The State Of Student Travel
The Generation Study Abroad Summit 2015: In Review
Here is the national issue we face in general terms.
In general, US students aren’t globally competitive.
US Schools aren’t what we want them to be.
We lag behind most developed nations.
The United States has gone from the #1 high school graduation rate in the world to #22 among 27 industrialized nations in the last 80 years.
Very few US citizens speak more than 1 language.
Only 1 in 5 US citizens speak a second language.
Too few US citizens (other than immigrants) are personally familiar with multiple cultures in an increasingly globalizing world.
In order for the US to remain a relevant cultural and economic world contributor, we need young professionals who know at least as much about the world in which they’ll be doing business as their peers in rising countries.
US Students – compared to their counterparts abroad – know relatively little about other nations.
This is a critical personal and professional handicap in a world where stories can travel across the planet in a matter of seconds.
Employers want graduates who create value for the company. Interviewers look for traits like creative problem solving, critical thinking, conflict resolution, and intercultural competence. In a globalized world, creating value for a company means being able to interact in an accepting, gracious, and understanding way with people from any country.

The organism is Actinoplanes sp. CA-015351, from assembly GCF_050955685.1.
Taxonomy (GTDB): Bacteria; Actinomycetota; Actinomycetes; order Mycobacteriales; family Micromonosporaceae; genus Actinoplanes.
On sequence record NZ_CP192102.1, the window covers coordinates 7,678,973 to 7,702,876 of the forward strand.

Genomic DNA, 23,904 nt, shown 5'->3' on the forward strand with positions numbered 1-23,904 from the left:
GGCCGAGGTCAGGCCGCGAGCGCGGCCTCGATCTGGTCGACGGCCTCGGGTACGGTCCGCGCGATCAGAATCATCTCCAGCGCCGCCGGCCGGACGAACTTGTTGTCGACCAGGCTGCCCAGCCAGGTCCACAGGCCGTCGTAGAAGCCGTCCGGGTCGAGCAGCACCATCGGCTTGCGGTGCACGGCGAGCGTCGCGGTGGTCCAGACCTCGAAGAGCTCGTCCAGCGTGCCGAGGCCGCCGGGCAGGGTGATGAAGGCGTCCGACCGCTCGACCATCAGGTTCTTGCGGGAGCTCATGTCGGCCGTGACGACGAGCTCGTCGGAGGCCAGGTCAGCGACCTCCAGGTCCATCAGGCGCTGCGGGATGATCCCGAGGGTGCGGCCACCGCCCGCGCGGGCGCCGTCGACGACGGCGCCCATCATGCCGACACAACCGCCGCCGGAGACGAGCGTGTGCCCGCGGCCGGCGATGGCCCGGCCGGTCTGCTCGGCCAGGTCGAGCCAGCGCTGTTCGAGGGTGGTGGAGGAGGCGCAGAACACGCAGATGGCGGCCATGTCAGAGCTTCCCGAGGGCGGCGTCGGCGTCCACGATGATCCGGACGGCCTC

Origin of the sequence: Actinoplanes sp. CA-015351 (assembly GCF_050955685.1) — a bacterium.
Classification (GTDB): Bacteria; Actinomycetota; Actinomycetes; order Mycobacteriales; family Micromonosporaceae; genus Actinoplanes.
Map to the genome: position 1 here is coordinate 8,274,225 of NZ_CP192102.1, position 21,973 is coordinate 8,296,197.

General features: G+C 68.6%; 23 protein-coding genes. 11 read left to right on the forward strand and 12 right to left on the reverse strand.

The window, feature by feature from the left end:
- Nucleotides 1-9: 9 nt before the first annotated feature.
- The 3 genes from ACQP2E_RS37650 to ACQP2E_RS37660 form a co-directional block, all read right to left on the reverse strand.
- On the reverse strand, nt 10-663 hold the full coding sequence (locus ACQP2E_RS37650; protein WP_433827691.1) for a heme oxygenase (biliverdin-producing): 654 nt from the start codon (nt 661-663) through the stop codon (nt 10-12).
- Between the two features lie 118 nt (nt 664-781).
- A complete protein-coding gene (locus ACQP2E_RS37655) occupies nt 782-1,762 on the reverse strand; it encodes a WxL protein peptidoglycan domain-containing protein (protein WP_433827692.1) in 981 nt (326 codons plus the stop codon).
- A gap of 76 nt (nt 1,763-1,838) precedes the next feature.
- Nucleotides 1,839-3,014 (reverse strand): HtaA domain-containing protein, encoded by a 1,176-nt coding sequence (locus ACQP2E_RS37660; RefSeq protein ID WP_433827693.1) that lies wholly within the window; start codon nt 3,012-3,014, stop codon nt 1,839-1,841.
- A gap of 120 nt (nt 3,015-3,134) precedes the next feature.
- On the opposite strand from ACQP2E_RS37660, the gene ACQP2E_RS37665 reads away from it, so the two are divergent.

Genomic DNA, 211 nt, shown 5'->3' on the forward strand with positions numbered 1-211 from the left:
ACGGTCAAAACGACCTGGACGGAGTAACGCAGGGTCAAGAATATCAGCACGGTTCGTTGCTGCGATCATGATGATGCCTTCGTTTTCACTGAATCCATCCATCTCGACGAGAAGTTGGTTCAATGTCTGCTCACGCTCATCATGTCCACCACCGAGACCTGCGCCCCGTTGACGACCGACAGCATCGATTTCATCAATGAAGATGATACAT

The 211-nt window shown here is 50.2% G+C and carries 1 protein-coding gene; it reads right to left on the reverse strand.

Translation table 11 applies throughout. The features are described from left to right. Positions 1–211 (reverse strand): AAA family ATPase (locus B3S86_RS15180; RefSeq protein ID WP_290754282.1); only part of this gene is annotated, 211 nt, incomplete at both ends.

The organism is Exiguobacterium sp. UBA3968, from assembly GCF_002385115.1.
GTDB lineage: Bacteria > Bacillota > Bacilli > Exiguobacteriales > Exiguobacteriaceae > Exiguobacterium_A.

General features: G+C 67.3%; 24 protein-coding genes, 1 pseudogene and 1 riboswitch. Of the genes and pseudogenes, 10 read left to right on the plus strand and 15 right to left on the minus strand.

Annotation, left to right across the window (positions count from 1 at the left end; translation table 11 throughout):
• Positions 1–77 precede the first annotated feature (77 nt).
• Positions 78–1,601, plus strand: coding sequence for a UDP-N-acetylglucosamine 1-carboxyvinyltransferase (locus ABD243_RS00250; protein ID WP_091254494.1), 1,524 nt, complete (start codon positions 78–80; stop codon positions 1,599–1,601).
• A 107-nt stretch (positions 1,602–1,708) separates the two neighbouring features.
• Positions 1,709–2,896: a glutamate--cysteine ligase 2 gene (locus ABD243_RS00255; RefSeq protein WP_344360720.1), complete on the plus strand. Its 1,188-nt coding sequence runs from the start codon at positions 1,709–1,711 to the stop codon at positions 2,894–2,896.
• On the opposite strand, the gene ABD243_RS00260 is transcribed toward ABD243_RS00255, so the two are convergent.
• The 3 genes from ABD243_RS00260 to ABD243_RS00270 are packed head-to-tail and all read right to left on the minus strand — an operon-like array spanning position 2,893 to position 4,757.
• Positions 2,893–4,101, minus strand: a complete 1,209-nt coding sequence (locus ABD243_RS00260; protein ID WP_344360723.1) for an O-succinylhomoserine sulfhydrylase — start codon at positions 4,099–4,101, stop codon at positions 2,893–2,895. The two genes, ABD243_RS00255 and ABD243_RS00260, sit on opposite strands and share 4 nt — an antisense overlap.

Unfortunately, colleges are struggling to provide students with the skills they need to get hired after graduation, much less equipping them to thrive in the world of global business.
International education is the unfair advantage that everyone deserves.
The surprising discovery international educators have made can be summed up with a single question:
How many US undergraduates have jobs 6 months after graduation?
Many have begun to realize that study abroad-once viewed as a luxury reserved for wealthy liberal arts students-actually has a dramatic and lasting impact on the lives of young people. An experience abroad provides students with exactly the cultural insights they need.
Obviously, abroad initiatives won’t fix all the issues with education in the US, but they stand to actually mitigate a surprising number of them.
An experience abroad is arguably the single highest impact learning experience for late high school and early college years.
The most remarkable acknowledgement of the value of study abroad was probably made when the White House hosted a first-of-its-kind gathering of travel-industry professionals in Winter 2014 to brainstorm ways to get more students to study abroad.
Student travel has become a matter of national security.
The problem of helping the US become a relevant economic force in a globally empowered world turns out to be one of simply helping more students see the world while they’re still in school.
This means that instead of designing a convoluted method by which we might encourage more students to learn languages, embrace a globalizing economy, and discover multifaceted foreign cultures on their own, we can just focus on sending students abroad and know that the desired results will follow.